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9 Elul 5773 - August 15, 2013 | Mordecai Plaut, director Published Weekly










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Ha'admor Reb Tzodok Hacohen Rabinowitz zt"l of Lublin

In honor of his yahrtzeit, 9 Elul 5660

Although Rabbi Tzodok hailed from Lublin, his name spread as the "genius of Krinitz." This was because, after being orphaned of his father, HaRav Yaakov Hacohen Rabinowitz zt"l rov of Kreisburg at the tender age of six, R' Tzodok went to live with his uncle, HaRav Yosef Hacohen of Krinitz, author of Capos Zohov.

There in Krinitz, Lithuania, he was to be seen standing outside in the cold night, learning by moonlight. The cold and hunger gnawing at him were ignored for hours as the young boy learned without a stop.

His name also became associated with a sharp mind and wit.

The young genius was once sitting under a tree with his friends and quietly mentioned the number of leaves on the tree. "Well, there's no one to prove you wrong," laughed his friends. "For who's going to count?"

"Pluck one branch," replied the boy, "and count its leaves without me seeing, and then I'll tell you how many are left on the tree. A single calculation will prove that I'm right." His friends did as he had bidden and, of course, R' Tzodok's new number was in coordination with the amount that had been removed.

Another story told of Rabbeinu took place when he was recently married and living at his father-in-law's house in Voldovka. Upon answering a knock at the door, R' Tzodok beheld two tzedokoh collectors with a basketful of eggs. They were collecting eggs for the poor who could not afford this staple themselves. Being destitute himself and knowing that his father-in-law had nothing to give either, R' Tzodok told the collectors of his predicament. "However, I'd like to help you somehow," he added, and then he had an idea. "I'll tell you how many eggs you have in your basket and at least save you the bother of counting them. This will be my donation."


In his sefer Meishiv Tzedek four droshos are printed, phenomenal in their erudition and depth, yet they are the ones he gave at the age of thirteen on the occasion of his bar-mitzvah.

The author of Sichas Mal'achei Hashoreis relates in the introduction to his sefer that when R' Tzodok was a seven-year-old living under his uncle's wing, R' Yosef had to travel far away to collect money for an advance payment for his sefer Capos Zohov that he was hoping to publish shortly.

Six months passed and the uncle had not returned. His distraught family was worried for his safety, seeking some assurance as to his well being.

Unable to see their anguish, the boy did a "sheilas chalome," and informed the family of R' Yosef's location and that all was well with him.


His was a soul that constantly yearned to go higher. To this end R' Tzodok traveled to the Torah greats of his generation, to learn from their Torah and their ways.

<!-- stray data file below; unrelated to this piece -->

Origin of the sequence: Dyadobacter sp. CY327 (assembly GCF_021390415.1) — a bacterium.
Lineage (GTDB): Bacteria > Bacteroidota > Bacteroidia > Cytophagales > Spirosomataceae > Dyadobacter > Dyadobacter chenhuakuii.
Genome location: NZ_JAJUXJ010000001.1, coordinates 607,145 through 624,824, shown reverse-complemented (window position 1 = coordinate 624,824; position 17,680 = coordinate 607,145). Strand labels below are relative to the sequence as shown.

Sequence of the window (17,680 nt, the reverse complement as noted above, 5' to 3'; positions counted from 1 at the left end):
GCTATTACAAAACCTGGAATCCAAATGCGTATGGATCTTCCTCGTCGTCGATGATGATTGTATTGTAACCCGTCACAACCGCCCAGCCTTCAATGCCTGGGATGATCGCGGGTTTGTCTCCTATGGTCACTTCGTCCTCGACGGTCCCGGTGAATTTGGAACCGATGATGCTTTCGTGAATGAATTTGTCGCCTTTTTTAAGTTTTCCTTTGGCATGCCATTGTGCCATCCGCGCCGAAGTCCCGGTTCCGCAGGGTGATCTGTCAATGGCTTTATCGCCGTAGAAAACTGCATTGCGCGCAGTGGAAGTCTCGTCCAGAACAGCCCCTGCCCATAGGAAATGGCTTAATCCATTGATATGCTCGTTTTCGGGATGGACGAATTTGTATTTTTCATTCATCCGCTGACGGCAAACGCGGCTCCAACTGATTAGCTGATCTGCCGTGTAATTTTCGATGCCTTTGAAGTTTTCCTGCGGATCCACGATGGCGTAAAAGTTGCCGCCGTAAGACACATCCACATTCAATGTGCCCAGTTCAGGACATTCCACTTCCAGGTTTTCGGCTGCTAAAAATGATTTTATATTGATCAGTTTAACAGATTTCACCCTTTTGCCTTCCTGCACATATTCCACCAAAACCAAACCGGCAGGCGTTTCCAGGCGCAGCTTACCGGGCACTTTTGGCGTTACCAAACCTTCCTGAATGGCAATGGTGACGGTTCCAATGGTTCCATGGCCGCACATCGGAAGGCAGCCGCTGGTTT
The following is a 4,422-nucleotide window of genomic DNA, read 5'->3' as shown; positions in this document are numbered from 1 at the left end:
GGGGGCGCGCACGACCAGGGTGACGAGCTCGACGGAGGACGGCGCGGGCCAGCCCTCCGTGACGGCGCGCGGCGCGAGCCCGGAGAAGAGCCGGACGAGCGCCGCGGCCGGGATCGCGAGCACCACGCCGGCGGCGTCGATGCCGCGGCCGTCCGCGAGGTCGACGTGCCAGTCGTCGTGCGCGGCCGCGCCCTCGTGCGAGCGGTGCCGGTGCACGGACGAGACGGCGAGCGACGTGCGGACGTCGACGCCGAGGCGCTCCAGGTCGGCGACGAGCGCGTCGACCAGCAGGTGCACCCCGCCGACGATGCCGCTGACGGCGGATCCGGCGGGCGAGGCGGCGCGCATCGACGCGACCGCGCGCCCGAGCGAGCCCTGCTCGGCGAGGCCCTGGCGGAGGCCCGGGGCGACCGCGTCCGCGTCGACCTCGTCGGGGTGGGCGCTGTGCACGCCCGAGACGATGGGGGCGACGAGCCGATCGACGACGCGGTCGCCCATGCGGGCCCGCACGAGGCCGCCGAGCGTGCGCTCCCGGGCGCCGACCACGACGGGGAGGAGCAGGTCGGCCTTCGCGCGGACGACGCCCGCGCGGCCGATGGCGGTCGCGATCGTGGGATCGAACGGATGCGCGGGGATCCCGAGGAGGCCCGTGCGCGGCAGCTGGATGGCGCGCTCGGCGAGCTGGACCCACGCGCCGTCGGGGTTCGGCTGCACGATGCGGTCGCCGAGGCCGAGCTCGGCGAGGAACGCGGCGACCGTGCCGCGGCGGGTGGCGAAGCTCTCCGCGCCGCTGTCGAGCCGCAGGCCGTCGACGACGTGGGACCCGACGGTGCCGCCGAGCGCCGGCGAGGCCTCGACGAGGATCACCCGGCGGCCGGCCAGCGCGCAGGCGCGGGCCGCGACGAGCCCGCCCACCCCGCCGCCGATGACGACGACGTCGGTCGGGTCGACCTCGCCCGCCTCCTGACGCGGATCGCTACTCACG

One day R' Tzodok arrived at the home of the Yeshuos Yaakov. Seeing the door ajar, R' Tzodok walked right in.

A little startled at seeing a person walk in without hesitating, a son of the Yeshuos Yaakov demanded of R' Tzodok: "Do you perhaps know half of Shas that you deem yourself worthy of walking into the Rov's house?"

Humbly, Rabbeinu answered in a low voice, "Yes, I do know half of Shas."

"Oh yes! Which half?"

R' Tzodok stepped closer and whispered in his ear, "Whichever half you want."


Despite his own sharp mind, or perhaps because of it, R' Tzodok was enthralled by brilliant talmidei chachomim. He would often relate with special admiration the times when he observed Rabbi Shlomo Kluger in Brod. R' Shlomo sat surrounded by four sofrim, who wrote his chiddushim. He would instruct each one to write a teshuvoh on a totally different subject, yet kept up all four writers simultaneously.


Later in life he met the elderly admor Rabbi Mordechai Yosef Leiner zt"l, of Izhbitza, who won him over with his derech ho'avodoh. R' Tzodok became his talmid muvhak and brings many of his Rebbe's chidushim in his sefer. In fact many of R' Tzodok's own novellae were built upon those of his Rebbe.

He also took upon himself many of his holy practices. One of the latter was only to eat a meal if it was a seudas mitzvah. To this end, every day before eating, R' Tzodok would finish a masechta. On Shabbos, he would make a siyum on masechtos Shabbos and Eruvin.

Rabbenu had a very large library containing over five thousand seforim, among them many rare and valuable kisvei yad. In his sefer we have an example where R' Tzodok writes from a handwritten manuscript of the Gra.

All these seforim were bought with the money that people gave him as the Cohen at a pidyon haben.

R' Tzodok shunned the idea of having personal gain from the crown of his Torah and, therefore, his Rebbetzin opened a small secondhand clothing store. The meager amount that came in was what they lived on, only covering a bare minimum. Yet despite pressure brought to bear by his chassidim, he would never personally benefit from public money. The Rebbetzin fully supported his principle and in fact at her levaya R' Tzodok said next to her bier, "Half of my reward in Olom Habo is yours because only in your merit am I what I am. Come and take your share to your world now."


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